Cover image for IntelliJ IDEA: One IDE to rule them all

IntelliJ IDEA: One IDE to rule them all

pavel_polivka profile image Pavel Polívka ・3 min read

I used a lot of IDEs in my time programming. I spent a lot of time in Borland Delphi, Visual Studio, NetBeans, Eclipse, you name it. One day my employer at the time purchased IntelliJ IDEA licenses and I was immediately convinced.

At the time we were working on huge monolith containing hundreds (maybe thousands) files. Mainly JSP/html pages, Java classes, Java Script files, etc... We were working in Eclipse and Eclipse was crushing under the amount of files. We needed to disable a lot of nice to have features (like HTML validation, etc…) otherwise Eclipse would not load the project. Yeah it was not nice project, but to be honest most of the legacy codebases are not very nice. My biggest issue was finding the place where we should do the change. There was no real structure to the project. Or there was more like five or six different structures over the years. So even finding a file to fix typo would be a challenge.

Here goes IntelliJ IDEA. IDEA launched the whole project without any issues, first launch took some time (indexing all the files), but not much more than Eclipse launching every time. Everything felt fast. And best thing was the full text search. IDEA has all the files indexed and you can search over them. Incredibly fast search over them. It felt like magic.

Our main goal on this codebase was to refactor the whole project to something more manageable. Here comes IDEA again. Refactoring tools here are really good. They are fully leveraging the index in the background so IDEA can for example check each reference during rename in seconds. It feels fast and powerful.

At that time, it was all I needed to be huge fan of the product. IDEA now has the best Java debugger I found. It works flawlessly with lambdas, code evaluation when stopped in breakpoint is life changing feature and it’s how I do most of my debugging, or even code writing. Just get to the breakpoint, Alt + F8 and poke around. Evaluate any code, add it to watch points, drop frame and again. It’s not essential loop for my work. Plus, there is awesome decompiler to help you debug third party library code where you do not have a source code of.

IDEA supports tons of languages JavaScript, Type Script, HTML, CSS, SASS, Python,PHP, Groovy, Scala, Kotlin, etc… Either the support is built in or via an plugin (usually official JetBrains plugin). This makes it the true full stack IDE. Now days I do all my development in it. My stack if Java, Kotlin, HTML, Angular, Vue.JS. It’s all perfectly supported.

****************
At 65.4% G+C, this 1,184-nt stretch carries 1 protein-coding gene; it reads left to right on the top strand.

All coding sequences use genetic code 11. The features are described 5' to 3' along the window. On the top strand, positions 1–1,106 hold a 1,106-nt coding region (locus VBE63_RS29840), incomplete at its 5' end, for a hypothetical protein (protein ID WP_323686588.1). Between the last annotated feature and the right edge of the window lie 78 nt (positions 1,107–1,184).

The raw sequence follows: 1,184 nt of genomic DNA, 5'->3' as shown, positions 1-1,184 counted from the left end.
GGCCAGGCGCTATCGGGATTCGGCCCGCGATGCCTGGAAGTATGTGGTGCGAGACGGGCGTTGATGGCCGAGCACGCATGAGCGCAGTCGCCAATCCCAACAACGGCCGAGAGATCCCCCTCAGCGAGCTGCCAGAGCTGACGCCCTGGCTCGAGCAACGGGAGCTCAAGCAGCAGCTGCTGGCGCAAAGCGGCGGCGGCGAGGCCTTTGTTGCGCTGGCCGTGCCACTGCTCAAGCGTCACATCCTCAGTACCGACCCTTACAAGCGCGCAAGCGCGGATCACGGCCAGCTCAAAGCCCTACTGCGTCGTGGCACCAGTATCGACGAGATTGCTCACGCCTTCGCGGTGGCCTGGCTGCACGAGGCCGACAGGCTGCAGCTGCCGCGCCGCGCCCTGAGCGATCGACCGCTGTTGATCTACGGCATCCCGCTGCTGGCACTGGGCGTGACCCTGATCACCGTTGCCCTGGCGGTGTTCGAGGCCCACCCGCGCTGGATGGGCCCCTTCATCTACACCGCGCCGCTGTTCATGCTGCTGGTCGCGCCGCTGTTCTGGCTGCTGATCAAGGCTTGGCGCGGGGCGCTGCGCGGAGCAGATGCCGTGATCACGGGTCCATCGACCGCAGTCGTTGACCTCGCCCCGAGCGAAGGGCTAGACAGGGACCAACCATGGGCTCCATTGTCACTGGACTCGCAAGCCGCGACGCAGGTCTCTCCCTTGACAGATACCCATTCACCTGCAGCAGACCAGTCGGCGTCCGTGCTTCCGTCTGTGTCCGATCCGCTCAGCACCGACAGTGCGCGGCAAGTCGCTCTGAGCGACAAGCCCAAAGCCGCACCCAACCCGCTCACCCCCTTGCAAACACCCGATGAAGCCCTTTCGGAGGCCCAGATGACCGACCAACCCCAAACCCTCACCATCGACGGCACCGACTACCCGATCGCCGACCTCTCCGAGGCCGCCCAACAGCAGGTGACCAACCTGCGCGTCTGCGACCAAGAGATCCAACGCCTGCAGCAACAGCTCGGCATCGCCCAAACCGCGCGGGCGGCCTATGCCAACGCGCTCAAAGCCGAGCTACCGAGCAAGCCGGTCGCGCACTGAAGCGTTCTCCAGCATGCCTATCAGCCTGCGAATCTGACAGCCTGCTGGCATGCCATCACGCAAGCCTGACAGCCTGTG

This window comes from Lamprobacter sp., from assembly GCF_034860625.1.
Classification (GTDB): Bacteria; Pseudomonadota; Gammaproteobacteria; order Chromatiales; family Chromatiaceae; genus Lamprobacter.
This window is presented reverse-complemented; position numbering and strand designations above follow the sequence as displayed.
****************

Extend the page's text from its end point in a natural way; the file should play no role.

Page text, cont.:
There are tons of plugins for everything you possibly need. Either official Jet Brains ones or third party ones. IDEA has built in marketplace for plugins and you can find plugin to whatever you need.

VCS support is state of the art and built into the whole IDE experience. You can do all your git actions from within the IDE no need to learn git commands, it has awesome conflict resolving tool with some magical tools to help resolve most of the conflicts. Support for rebasing, rewording, etc…

Another awesome feature is database management. IDEA has tooling to manage your databases, you can store the connections, view tables, structure, launch SQL queries. All you possibly need. You no longer need to have Oracle SQL developer or pgAdmin. Just use IDEA.

Most recent feature I found was REST API testing tool. I always used Postman and recently one of my colleagues was saying he migrated from Postmen to IntelliJ. You can have files describing the API calls, together with your API, version controlled, etc… It has support for environments; all the features you would expect. It’s different than UI based client but it’s useful and really good.
There is lots more features. Terminal integration, test runners, Docker support, Application Server support, etc… You can download free trial version as see for yourself. You will not find better IDE.


Best IntelliJ IDEA features

  • Fast full text search
  • Great refactoring tools
  • Support for lots of languages
  • State of the art Git integration
  • Lots of plugins
  • Database management
  • REST API testing

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Pavel Polívka


Father, developer, bad sci-fi writer, love to learn stuff


markdown guide

You should be clear about the database manager which is part of the ultimate edition (you have to pay for it) ... and not in the community edition.
See detailed comparison jetbrains.com/idea/features/editio...